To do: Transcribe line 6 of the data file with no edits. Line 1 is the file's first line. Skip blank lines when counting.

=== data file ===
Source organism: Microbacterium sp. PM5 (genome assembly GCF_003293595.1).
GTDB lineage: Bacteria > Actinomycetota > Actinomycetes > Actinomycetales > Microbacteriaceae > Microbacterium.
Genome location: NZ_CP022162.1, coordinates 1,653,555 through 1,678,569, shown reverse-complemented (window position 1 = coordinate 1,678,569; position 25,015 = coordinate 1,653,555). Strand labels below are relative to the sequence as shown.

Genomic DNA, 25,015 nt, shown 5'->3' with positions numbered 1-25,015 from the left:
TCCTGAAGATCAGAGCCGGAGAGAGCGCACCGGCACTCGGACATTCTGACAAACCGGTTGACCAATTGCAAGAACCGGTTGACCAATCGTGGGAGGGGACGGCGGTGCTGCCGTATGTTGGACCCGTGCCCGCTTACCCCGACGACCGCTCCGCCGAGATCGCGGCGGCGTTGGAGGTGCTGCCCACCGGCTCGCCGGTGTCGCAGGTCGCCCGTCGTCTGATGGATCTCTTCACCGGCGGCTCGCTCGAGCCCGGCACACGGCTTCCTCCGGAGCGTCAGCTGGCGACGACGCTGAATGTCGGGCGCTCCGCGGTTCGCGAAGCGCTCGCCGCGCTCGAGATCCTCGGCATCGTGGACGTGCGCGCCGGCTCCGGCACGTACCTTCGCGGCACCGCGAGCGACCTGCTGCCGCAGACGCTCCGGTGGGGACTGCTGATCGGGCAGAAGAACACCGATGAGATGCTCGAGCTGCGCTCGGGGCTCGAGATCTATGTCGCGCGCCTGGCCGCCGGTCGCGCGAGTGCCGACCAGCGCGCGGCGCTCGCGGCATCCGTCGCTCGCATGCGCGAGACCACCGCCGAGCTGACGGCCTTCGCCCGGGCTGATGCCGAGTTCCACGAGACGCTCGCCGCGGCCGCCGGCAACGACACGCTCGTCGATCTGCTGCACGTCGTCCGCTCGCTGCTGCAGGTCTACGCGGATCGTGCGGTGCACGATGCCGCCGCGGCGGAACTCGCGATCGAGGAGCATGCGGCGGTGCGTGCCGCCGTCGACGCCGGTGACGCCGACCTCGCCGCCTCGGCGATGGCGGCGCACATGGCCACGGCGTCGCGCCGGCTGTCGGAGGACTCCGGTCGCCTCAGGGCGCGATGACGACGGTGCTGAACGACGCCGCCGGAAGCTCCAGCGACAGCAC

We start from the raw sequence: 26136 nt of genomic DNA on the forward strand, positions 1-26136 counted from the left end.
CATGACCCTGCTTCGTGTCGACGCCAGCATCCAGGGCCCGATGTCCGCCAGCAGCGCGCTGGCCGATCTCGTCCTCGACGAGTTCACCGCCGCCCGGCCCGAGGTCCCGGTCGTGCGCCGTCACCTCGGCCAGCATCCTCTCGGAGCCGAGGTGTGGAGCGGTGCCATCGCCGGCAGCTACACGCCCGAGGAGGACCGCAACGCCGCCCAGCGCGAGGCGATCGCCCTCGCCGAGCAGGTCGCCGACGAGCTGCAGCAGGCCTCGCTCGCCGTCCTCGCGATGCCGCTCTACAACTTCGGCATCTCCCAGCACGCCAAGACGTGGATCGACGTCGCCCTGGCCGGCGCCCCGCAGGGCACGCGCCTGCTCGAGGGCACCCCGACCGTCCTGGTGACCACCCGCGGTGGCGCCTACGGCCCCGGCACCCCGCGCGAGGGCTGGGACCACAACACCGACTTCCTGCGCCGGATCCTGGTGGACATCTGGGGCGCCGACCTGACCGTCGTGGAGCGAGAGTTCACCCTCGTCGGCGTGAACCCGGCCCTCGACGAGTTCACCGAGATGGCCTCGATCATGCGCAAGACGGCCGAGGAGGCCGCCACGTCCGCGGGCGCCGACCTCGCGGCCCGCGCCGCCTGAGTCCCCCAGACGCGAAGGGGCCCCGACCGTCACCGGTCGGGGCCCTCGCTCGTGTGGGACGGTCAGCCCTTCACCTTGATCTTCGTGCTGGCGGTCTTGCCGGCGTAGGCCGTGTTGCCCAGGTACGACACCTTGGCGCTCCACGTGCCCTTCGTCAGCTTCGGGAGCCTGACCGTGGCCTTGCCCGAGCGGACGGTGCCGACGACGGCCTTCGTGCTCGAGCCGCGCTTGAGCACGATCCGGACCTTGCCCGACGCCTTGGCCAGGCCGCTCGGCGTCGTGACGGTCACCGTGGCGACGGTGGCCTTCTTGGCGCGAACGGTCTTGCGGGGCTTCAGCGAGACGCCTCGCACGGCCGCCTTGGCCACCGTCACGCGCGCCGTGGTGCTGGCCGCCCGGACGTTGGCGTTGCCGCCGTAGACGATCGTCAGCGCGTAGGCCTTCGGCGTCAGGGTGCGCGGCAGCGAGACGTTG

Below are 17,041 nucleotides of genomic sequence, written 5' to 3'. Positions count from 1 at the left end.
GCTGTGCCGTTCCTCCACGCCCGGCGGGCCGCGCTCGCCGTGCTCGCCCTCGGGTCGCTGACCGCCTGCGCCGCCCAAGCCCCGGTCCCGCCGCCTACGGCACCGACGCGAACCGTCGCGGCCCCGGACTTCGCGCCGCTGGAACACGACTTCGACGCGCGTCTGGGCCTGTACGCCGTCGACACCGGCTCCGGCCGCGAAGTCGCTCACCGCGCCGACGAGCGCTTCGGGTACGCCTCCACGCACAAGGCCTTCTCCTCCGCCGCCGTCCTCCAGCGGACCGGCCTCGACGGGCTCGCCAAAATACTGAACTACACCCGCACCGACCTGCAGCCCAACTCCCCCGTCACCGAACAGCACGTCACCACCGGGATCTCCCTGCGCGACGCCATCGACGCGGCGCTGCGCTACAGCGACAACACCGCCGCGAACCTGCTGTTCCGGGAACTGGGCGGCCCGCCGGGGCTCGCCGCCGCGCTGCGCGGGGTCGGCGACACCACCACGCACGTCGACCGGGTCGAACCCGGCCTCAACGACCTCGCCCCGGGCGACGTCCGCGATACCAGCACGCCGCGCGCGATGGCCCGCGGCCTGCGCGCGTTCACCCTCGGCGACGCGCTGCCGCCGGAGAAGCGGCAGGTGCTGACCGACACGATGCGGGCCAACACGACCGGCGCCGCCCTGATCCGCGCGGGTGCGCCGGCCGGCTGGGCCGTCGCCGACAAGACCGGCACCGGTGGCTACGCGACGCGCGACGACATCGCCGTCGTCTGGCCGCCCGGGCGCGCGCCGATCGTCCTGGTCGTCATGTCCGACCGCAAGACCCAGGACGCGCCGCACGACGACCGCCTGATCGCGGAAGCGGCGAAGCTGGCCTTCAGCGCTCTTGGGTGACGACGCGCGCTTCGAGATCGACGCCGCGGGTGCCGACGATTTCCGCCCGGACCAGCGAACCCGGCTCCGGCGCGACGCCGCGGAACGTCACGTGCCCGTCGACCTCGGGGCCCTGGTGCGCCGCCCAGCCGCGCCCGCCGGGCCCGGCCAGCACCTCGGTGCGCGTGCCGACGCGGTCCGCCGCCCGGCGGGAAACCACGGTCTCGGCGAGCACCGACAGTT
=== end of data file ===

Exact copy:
We start from the raw sequence: 26136 nt of genomic DNA on the forward strand, positions 1-26136 counted from the left end.